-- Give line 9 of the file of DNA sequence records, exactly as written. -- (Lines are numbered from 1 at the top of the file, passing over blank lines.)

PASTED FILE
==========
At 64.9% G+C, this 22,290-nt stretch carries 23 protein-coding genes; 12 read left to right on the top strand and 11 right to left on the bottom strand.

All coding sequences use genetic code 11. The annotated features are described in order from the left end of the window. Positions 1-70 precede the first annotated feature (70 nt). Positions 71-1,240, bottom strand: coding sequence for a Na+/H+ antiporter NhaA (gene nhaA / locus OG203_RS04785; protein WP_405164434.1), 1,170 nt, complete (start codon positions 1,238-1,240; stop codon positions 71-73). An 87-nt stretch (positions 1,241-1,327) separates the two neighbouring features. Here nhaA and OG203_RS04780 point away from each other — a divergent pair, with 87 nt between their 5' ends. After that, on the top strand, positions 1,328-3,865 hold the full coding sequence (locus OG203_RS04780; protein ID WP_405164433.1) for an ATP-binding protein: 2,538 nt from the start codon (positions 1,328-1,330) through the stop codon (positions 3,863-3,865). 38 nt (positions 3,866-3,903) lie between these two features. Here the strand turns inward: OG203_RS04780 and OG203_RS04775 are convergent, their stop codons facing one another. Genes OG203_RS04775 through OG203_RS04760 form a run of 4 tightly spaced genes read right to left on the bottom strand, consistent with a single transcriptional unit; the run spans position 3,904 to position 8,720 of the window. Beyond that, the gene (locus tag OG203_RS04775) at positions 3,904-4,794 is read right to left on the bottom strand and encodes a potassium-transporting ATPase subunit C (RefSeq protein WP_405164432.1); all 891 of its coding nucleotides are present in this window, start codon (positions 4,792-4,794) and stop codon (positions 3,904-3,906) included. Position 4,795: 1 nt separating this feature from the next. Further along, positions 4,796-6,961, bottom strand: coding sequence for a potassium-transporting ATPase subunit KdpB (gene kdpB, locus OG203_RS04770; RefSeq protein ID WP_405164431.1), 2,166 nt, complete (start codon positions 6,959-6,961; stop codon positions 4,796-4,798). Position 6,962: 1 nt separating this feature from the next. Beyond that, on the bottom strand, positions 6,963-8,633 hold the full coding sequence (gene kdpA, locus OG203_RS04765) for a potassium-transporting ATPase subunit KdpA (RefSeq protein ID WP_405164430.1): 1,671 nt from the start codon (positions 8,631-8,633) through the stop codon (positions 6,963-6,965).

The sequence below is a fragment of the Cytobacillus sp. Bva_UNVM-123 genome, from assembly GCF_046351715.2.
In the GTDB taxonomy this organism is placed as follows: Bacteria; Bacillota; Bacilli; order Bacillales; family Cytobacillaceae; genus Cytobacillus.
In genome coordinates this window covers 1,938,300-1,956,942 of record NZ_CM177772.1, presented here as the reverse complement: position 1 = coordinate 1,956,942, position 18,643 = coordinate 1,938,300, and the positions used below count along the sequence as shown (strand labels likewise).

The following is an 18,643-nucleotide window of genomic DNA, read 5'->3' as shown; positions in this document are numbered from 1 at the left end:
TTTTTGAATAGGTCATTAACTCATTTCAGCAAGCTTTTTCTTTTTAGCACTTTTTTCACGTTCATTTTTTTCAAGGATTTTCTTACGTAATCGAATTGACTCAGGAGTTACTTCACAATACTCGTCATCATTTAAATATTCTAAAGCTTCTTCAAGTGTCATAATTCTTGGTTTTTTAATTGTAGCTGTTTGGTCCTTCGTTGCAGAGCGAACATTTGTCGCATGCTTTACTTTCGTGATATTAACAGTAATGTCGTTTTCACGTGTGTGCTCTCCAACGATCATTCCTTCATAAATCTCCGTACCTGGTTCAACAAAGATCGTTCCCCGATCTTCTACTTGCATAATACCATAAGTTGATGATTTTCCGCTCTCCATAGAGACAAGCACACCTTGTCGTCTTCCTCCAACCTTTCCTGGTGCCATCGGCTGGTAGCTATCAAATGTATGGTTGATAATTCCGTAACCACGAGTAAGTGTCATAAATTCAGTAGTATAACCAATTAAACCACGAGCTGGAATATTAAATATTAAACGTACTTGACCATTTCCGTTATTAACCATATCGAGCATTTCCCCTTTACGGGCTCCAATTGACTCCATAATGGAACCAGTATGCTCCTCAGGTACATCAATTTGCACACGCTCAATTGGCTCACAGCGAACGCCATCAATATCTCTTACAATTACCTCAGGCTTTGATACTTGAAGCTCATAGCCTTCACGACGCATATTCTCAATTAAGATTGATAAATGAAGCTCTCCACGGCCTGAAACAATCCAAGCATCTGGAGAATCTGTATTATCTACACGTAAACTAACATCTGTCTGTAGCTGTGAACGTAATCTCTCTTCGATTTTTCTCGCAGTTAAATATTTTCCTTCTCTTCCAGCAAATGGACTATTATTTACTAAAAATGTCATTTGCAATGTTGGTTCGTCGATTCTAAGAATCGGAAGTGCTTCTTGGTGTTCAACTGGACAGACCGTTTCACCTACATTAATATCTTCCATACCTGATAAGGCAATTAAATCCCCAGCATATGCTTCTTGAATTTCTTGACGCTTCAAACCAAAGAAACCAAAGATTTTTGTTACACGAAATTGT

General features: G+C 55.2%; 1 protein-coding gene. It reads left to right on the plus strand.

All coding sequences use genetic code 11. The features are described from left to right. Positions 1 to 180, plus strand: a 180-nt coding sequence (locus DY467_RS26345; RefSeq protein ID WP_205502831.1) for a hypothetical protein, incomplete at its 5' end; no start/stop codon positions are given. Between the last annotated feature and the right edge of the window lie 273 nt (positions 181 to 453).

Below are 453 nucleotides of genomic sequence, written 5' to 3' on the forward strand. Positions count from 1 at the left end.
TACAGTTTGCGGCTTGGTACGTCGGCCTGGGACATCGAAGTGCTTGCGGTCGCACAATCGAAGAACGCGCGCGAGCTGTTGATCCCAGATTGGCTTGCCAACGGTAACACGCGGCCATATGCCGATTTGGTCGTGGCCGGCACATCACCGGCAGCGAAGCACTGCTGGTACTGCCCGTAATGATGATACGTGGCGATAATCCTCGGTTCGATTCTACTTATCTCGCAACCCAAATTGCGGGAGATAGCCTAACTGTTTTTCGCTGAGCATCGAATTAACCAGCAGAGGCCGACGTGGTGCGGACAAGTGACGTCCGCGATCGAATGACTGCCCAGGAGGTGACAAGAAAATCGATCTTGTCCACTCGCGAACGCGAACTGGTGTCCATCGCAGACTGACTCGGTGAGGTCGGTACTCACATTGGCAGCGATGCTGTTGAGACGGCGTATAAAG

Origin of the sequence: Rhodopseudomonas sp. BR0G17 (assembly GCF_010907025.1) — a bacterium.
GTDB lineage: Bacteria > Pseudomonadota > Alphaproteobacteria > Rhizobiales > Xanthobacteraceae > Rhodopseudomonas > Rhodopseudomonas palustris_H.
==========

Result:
All coding sequences use genetic code 11. The features are described from left to right. Positions 1 to 180, plus strand: a 180-nt coding sequence (locus DY467_RS26345; RefSeq protein ID WP_205502831.1) for a hypothetical protein, incomplete at its 5' end; no start/stop codon positions are given. Between the last annotated feature and the right edge of the window lie 273 nt (positions 181 to 453).